Kenny the Rabbit is a little “out there.” In a teeny tiny town full of mostly farmers, he loves books, reading, knowledge, learning, and most importantly, stories, more than anything else. His parents are bemused, but supportive, and the rest of the town is just bemused. No one dislikes Kenny, but, except for George, the old bookseller, don’t understand his sense of wonder and excitement about, well, everything.
That everything changes instantly the day that Kenny’s father bursts into the kitchen with alarming news: there’s a dragon in the sheep pasture. Unsurprisingly, they’re convinced it’s dangerous–Kenny has a book that says so in no uncertain terms, and also, it’s a dragon.
As it turns out, they couldn’t be more mistaken. Grahame the dragon (“Just the cracker, except with an ‘e’ on the end”) is peaceful, intelligent, cultured, and a voracious reader. Kenny and his family become great friends with Grahame and life is wonderful–until the day the rest of the town discovers the dragon in their midst.
Terrified, and convinced that Grahame is a danger to everyone, the townspeople send George (who, it turns out, used to be a knight!) to slay the beast and save their town. Kenny’s two friends are about to fight to the death–what can he do to stop it!
In spite of what seems like a rather bloodthirsty premise, this is an adorable book. DiTerlizzi is obviously quite familiar with the works of Kenneth Grahame (names sound familiar?), the author of The Wind in the Willows and The Reluctant Dragon, as well as several other classics: Anne of Green Gables, Alice in Wonderland, and the work of Beatrix Potter. His references–some in the text, some only in the illustrations–are sly, but humorous and fresh, and make it clear that he loves and respects those authors’ work.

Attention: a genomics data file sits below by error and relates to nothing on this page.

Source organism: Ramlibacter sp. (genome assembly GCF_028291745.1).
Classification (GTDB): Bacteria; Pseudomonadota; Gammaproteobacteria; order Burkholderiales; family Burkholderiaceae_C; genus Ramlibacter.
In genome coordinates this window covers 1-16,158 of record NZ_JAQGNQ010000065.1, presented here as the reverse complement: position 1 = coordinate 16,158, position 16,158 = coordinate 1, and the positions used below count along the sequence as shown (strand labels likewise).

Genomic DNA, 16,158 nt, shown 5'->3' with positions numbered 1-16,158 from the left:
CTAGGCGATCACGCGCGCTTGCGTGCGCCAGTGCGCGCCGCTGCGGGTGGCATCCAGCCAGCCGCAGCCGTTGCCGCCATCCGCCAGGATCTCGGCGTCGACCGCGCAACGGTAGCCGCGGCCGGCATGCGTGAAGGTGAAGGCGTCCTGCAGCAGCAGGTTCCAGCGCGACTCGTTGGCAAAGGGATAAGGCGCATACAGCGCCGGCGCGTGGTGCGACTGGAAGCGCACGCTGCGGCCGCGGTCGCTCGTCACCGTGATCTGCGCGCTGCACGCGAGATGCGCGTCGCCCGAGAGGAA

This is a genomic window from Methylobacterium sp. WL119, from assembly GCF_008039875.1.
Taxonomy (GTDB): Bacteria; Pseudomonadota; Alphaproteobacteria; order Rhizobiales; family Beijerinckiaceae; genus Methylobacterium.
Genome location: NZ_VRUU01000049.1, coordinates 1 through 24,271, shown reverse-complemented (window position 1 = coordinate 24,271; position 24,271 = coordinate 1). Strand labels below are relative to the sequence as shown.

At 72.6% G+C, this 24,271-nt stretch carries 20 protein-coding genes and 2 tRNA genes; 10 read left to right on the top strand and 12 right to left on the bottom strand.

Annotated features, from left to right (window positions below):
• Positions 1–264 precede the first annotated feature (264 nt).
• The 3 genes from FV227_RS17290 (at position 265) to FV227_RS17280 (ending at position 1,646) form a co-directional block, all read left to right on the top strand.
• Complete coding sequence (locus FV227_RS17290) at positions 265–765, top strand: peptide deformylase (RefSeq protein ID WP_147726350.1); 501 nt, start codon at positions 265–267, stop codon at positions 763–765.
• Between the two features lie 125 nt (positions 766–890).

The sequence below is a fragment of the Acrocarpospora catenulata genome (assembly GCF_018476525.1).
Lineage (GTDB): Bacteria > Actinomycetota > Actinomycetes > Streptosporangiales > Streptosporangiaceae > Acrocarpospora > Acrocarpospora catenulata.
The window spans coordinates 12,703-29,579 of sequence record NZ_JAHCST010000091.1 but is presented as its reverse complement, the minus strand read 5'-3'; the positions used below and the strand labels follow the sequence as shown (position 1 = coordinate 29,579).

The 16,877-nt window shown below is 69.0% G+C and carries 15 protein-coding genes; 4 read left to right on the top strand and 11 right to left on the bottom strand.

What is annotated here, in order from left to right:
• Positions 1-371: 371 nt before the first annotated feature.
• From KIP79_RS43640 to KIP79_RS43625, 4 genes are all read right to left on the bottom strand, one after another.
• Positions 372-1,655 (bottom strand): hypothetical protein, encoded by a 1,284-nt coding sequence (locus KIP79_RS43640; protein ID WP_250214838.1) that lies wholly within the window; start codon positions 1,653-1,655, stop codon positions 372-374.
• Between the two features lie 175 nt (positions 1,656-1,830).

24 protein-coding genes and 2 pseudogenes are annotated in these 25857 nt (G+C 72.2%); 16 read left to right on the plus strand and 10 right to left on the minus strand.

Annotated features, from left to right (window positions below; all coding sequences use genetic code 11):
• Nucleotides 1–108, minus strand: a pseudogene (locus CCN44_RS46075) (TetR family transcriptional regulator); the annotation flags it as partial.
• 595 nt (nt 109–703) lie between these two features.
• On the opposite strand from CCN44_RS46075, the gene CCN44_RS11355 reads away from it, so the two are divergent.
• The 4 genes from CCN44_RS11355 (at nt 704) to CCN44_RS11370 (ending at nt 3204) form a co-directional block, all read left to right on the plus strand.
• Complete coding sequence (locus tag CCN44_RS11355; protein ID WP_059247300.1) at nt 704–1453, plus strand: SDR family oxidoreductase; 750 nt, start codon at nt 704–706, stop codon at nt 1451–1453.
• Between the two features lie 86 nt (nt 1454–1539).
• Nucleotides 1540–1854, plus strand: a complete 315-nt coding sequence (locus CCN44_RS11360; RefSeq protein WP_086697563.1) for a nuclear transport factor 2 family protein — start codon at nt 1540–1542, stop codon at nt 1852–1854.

The illustrations should be mentioned especially. This book is a chapter book, probably at about a 4th grade level, but it is ilustrated throughout with wonderful black-and-white drawings of all of the characters and key scenes in from the story. It’s rare for more than five pages to go by without at least a tiny illustration in the corner of the page. These pictures make the story–already amply animated by the spot-on text–come to life. If published as text alone, this book would have been a lovely way to spend a an hour or two. With the illustrations, it becomes a must-read. I highly recommend this book to anyone who likes animal stories, or gentle fantasy, or ripping-good reads.
Posted by: SH